A Salute To Schnooks!
Where would comedy be without them?
As I toil away on my next podcast and oddball comic, let’s take a moment to appreciate that crucial part of comedy known as “The Schnook.”
A schnook is defined as “an easily imposed-upon or cheated person, A stupid or unimportant person, a pitifully meek person, a particularly gullible person, a cute or mischievous person or child.” Schnook has it’s foundation in Yiddish, which as anyone with even a modicum of comedic knowledge knows is a language rich in comedy “K’s” with words so useful to hilarity like “Schlemiel,” “Shmendrick,” “Putz,” “Klutz,” or “Yutz.”
While one can be a Klutz they can easily be a Yutz, Putz and a Shmendrick, as well as be a Schnook.
Now that I think about it, Yiddish has as many words to describe a “fool” as Eskimos have for the word “snow.”
This tells you something about the relationship between comedy and Judaism. As Mel Brooks says, “Feeling different, feeling alienated, feeling persecuted, feeling that the only way to deal with the world is to laugh - because if you don't laugh you're going to cry and never stop crying - that's probably what's responsible for the Jews having developed such a great sense of humor. The people who had the greatest reason to weep, learned more than anyone else how to laugh.”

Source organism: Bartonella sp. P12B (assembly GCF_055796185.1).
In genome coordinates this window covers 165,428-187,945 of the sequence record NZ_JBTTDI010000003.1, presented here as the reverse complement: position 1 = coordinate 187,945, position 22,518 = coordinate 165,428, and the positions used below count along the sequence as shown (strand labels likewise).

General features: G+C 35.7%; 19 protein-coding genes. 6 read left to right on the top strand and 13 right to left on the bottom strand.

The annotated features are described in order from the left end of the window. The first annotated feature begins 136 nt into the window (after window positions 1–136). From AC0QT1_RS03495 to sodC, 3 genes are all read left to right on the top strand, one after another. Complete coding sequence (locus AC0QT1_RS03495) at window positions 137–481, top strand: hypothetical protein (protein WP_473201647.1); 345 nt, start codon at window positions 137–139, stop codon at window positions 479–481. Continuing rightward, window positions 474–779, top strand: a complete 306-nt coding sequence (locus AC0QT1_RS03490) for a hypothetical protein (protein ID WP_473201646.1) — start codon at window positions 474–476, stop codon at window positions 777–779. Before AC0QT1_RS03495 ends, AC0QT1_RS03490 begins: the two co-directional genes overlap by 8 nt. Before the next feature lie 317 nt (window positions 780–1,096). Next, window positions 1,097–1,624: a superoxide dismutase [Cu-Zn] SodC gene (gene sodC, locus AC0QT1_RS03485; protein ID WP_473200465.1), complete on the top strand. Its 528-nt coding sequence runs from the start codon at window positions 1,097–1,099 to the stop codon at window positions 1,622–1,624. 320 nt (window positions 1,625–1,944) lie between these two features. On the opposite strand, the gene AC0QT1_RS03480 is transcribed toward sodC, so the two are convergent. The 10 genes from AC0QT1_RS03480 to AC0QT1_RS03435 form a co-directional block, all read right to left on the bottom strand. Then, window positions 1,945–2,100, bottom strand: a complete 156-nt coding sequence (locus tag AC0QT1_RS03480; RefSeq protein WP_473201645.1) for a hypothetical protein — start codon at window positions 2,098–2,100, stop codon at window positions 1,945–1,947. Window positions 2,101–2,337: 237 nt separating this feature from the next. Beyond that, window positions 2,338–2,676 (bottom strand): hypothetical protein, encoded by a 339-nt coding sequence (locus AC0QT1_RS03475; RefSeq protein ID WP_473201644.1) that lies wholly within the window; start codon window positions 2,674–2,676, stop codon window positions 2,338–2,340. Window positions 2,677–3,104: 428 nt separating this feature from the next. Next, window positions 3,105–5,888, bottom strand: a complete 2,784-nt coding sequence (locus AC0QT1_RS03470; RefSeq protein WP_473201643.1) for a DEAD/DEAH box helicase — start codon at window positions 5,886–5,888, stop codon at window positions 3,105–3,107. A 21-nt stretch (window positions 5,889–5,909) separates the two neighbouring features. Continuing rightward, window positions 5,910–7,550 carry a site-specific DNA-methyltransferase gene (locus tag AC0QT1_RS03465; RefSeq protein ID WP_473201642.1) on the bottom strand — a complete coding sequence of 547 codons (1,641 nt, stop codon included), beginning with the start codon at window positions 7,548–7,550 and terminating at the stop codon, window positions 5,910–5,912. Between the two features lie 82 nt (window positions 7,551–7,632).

And what’s more crucial to a good laugh than a patsy for the joke, a total putz for the fall, or a incredible schnook as the victim?
It’s human nature to laugh at the pratfalls of others. If it wasn’t there would never have been schnooks like court jesters, clowns, dismal stand-up comedians, politicians …or George Costanza.
Comedy without a “Schnook" is called “boring.”
My illustration with this article demonstrates just a small handful of the many outstanding schnooks from American TV and Film that helped to make the world laugh.
Ed Wynn (not to be confused with Ed Flynn) is the oldest schnook depicted. He started out in Vaudeville in 1903 and spent most of his career playing characters who were good-hearted, goofy voiced simpletons in silly costumes.
Here’s a scene from The Ed Wynn Show from the 1950’s with guests, The Three Stooges, who were also schnooks.
William Bendix carved out quite the career for himself as an actor who usually played comedic roles. His most notable role was that of Chester A. Riley, the lovable schnook in the Film and TV show, “The Life of Riley.” His classic catch phrase after whatever predicament he found himself in was “What a revoltin' development this is!”
Kevin James in “The King of Queens” owes much of his schnookish character to the stereotype set by William Bendix.
The actor Ernest Borgnine was often typecast as a schnook, though usually a moody, depressed underdog schnook. His did it so well he earned an Oscar for his performance as the lead role in the film “Marty.”
While Borgnine played the moody underdog schnook, actor Herb Vigran was always cast as a background schnook in the middle-aged "everyman" roles: cops, crooks, bartenders, judges, etc.
Although sometimes his role verged more to the schmendrick side of the comedy aisle.
The Schnook in Sci-fi and Mystery.